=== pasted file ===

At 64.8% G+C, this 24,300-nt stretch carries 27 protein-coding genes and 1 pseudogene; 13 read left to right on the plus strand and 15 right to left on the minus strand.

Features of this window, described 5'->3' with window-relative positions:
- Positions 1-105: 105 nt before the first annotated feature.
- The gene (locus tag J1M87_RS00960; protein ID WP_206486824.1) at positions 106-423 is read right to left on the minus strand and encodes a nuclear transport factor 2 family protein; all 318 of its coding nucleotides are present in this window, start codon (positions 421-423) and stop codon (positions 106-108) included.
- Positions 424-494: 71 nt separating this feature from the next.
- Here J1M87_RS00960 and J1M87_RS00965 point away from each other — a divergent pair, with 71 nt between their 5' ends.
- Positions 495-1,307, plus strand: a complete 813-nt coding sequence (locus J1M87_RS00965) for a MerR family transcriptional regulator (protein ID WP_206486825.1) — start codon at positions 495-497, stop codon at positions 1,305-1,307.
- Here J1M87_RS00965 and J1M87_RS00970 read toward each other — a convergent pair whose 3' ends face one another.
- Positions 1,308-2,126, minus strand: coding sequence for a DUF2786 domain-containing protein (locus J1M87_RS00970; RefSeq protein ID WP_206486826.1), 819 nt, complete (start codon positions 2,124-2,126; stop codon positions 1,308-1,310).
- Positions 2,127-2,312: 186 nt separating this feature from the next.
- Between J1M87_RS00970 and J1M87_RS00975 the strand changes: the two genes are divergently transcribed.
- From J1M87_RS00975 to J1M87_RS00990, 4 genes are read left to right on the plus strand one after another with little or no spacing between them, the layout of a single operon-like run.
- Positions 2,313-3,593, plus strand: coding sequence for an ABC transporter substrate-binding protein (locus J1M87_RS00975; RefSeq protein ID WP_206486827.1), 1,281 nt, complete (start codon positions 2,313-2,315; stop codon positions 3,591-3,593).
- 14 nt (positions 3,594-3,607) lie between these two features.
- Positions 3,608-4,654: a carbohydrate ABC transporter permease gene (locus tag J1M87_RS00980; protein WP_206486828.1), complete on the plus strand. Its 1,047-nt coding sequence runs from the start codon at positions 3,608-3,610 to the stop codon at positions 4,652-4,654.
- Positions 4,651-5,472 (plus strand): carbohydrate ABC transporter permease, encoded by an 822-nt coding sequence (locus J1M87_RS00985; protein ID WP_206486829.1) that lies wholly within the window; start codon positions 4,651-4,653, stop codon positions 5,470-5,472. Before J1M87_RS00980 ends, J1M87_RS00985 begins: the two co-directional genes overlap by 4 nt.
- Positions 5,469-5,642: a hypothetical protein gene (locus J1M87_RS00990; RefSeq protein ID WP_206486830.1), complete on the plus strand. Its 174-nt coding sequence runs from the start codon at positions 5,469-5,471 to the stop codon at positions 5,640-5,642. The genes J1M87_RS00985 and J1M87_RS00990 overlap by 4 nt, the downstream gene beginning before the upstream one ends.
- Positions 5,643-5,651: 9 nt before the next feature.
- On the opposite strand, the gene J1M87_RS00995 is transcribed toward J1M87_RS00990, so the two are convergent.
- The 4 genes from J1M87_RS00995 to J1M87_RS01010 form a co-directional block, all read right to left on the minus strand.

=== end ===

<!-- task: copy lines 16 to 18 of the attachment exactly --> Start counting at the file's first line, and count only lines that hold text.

- Positions 4,651-5,472 (plus strand): carbohydrate ABC transporter permease, encoded by an 822-nt coding sequence (locus J1M87_RS00985; protein ID WP_206486829.1) that lies wholly within the window; start codon positions 4,651-4,653, stop codon positions 5,470-5,472. Before J1M87_RS00980 ends, J1M87_RS00985 begins: the two co-directional genes overlap by 4 nt.
- Positions 5,469-5,642: a hypothetical protein gene (locus J1M87_RS00990; RefSeq protein ID WP_206486830.1), complete on the plus strand. Its 174-nt coding sequence runs from the start codon at positions 5,469-5,471 to the stop codon at positions 5,640-5,642. The genes J1M87_RS00985 and J1M87_RS00990 overlap by 4 nt, the downstream gene beginning before the upstream one ends.
- Positions 5,643-5,651: 9 nt before the next feature.